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Platinum Metals Rev., 2005, 49, (3), 117


Reversible Gelation of Palladium-Based Fluid by Sound


Aggregating materials of low molecular weight by stimuli, electrochemically or with light, has been studied in gels, micelles, etc., to find ways to control fluidity, optical transmission, elasticity, and so on. Sound transmission increases molecular movement in liquids, but has not been considered suitable for molecular switching as it usually only breaks weak noncovalent interactions between molecules. Now, scientists in Japan (1) have developed the first molecule that is assembled by brief irradiation with ultrasound (sonication).

A dinuclear Pd complex, 1, stabilised by an intra-molecular π-stacking, but inert to forming associations, can instantly become jelly-like in various organic solvents upon exposure to sound. A clear, homogeneous solution of 1 was prepared by the reaction of Pd(OAc)2 with N,N'-bis(salicylidene)-1,5-alkanediamines in boiling benzene (2). When placed in various solvents and irradiated with sound (0.45 W cm–2, 40 kHz) for a few seconds, the stable sol state was completely converted to gel. For instance, a 1.2 × 10–2 M solution of 1 in acetone irradiated for 3 seconds at 293 K gave a totally opaque gel. Other organic solvents, such as CCl4, 1,4-dioxane and ethyl acetate with 1 also gelled completely and instantly upon presonication for 10 seconds. However, without sonication these solutions remained stable at ambient temperature.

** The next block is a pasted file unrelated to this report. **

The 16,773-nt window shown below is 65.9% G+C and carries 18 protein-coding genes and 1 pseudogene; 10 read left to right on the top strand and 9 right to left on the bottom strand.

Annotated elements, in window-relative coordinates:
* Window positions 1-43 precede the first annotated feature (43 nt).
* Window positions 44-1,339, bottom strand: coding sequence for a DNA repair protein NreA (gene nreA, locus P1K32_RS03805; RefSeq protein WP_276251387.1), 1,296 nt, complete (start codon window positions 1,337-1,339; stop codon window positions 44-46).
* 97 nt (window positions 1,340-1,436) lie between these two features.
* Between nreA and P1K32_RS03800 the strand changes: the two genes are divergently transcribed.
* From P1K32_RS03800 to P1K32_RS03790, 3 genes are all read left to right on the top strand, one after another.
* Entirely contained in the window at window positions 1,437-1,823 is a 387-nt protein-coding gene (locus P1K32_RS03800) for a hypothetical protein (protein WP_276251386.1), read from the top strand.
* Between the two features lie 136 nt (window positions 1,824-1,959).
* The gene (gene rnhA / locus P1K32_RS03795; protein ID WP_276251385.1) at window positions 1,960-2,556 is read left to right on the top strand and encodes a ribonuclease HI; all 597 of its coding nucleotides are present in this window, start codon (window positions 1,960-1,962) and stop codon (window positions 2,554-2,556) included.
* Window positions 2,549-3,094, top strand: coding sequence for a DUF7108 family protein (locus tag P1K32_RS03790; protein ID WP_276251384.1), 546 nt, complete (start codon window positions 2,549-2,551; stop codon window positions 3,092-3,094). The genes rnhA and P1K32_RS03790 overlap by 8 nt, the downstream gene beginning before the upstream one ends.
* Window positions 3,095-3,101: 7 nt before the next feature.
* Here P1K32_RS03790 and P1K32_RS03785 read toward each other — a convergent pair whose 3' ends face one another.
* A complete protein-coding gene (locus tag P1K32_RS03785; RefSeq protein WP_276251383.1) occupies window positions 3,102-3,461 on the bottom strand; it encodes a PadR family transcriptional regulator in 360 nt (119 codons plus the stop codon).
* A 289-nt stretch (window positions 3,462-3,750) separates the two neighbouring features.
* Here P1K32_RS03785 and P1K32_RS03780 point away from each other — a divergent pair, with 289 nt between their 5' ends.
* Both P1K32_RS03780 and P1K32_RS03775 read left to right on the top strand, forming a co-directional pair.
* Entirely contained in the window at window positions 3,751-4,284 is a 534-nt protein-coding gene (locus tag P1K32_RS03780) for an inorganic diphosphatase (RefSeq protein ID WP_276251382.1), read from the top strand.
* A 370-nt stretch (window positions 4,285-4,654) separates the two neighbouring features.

The resulting gels are readily converted back to the original solution by heating at above Tgel, followed by cooling to room temperature. The controllable switching can be repeated indefinitely as the gel transition is due only to a simple conformation change of the complex. The aggregation rate can be controlled between 'no gelation' and 'instant gelation' by tuning the sonication time.

Conventional self-assembly depends on static reaction parameters, such as temperature, concentration, solvents and additives, but sonication gives dynamic control to the aggregation rate, so is a useful addition to chemistry – and possibly industry.



  1.  T. Naota and H. Koori, J. Am. Chem. Soc., 2005, 127, 26, 9324 LINK
  2.  Japan Science & Technology Corp, Japanese Appl. 2003-261,859, 2003

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